Sunset Readings also partners with Constellation
By Alison Rooney
Like chamber music concerts for the literary-inclined, the Sunset Reading Series at The Chapel Restoration have inspired a devoted following. The announcement of upcoming authors is always highly anticipated. Happily, autumn brings a harvest of readings.
Susan Choi, who will read from her work starting at 4 p.m. on Sunday, Oct. 4, is “a novelist I’ve admired since I read her third book, A Person of Interest,” says Ivy Meeropol, who co-founded the reading series with Bekah Tighe. “I quickly found her first two and devoured those, too.”
Choi, who teaches at Yale, has written four novels. Her first, The Foreign Student, won the Asian-American Literary Award for fiction, while her second, American Woman, was a finalist for the 2004 Pulitzer Prize.
A Person of Interest was a finalist for the 2009 PEN/Faulkner Award, and in 2010 Choi was named the first recipient of the PEN/W.G. Sebald Award given to a promising writer who has published three works of fiction. Choi’s most recent novel, My Education, was published in 2014.
In a review of My Education, which is set in the world of graduate student academia and involves intertwining passions, perhaps connecting the wrong people, Emily Cooke of The New York Times wrote that “Choi is a graceful, perceptive writer, and all of her novels are striking for the visual beauty of her descriptions.”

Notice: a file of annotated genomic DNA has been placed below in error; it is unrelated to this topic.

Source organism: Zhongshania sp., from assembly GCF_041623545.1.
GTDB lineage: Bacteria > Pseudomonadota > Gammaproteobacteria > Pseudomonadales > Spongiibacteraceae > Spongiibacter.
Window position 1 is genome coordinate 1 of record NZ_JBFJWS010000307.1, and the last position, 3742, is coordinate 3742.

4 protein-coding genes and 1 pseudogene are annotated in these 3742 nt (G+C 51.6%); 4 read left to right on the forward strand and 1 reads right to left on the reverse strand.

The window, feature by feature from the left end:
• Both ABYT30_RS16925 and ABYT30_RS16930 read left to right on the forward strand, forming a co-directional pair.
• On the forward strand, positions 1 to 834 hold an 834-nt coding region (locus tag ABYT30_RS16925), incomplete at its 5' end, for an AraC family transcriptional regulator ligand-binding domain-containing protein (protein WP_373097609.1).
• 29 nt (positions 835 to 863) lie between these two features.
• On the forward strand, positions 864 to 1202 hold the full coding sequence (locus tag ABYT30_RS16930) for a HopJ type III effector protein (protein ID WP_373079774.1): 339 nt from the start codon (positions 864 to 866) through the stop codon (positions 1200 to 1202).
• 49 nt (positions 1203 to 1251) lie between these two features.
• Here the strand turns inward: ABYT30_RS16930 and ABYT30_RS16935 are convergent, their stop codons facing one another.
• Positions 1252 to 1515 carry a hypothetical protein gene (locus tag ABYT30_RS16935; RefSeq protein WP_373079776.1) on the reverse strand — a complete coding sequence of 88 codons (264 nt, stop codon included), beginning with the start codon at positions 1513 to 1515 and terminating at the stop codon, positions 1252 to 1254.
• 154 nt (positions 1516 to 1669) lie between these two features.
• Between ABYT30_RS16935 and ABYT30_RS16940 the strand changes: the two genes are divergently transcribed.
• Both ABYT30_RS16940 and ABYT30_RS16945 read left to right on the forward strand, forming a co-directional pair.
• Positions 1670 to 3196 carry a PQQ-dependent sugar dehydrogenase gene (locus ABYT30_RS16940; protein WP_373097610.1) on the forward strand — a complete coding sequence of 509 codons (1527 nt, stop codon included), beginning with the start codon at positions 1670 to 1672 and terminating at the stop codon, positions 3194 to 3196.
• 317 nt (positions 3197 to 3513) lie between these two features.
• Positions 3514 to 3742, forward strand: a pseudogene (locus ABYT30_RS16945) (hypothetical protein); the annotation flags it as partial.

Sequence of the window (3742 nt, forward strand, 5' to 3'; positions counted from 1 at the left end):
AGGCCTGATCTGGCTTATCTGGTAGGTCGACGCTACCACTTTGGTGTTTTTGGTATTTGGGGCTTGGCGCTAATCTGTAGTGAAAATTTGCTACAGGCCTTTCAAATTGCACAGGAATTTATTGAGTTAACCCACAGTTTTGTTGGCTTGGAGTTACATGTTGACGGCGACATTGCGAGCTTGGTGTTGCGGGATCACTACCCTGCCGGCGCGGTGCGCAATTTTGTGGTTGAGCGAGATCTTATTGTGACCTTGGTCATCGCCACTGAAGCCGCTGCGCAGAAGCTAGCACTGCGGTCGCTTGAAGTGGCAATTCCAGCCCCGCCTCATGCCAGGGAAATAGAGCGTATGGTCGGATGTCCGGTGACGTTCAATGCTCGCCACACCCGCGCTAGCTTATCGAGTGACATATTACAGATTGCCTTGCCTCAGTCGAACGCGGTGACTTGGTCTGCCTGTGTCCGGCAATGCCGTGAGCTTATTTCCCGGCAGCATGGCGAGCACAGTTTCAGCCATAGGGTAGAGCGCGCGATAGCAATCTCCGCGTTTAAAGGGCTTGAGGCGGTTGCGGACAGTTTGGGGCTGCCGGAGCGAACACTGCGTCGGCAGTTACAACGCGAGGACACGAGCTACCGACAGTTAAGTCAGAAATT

On Sat. Oct. 17, the Sunset Reading Series plans to host its “first reading on a boat,” Meeropol says, when Melissa McGill will read from a forthcoming companion book to her Bannerman Island installation Constellation. “We will read while we journey out to the island to watch the stars come out,” Meeropol says. “The photographers and designer of the book will be there, too.”
A number of writers who contributed to the book, which will be published by Princeton Architectural Press, will also be on hand to read, including Sam Anderson of The New York Times, poet and artist Edwin Torres, poet and New Directions editor Jeffrey Yang and Lenape Center co-founder and co-director Hadrien Coumans.
Constellation, which rises nightly above Bannerman’s Castle, uses solar-powered LEDs atop 17 aluminum poles to simulate stars. These points reference features of the castle still standing, as well as echo pieces that no longer exist, connecting past and present: a new constellation. The installation, which has been up since June, has been a popular one, and will remain visible through the end of October.
Tickets to the cruise are $50 and include light fare from Beacon’s Homespun. It departs at 4 p.m. from the Beacon Institute Floating Dock. Visit artful.ly/constellation-events.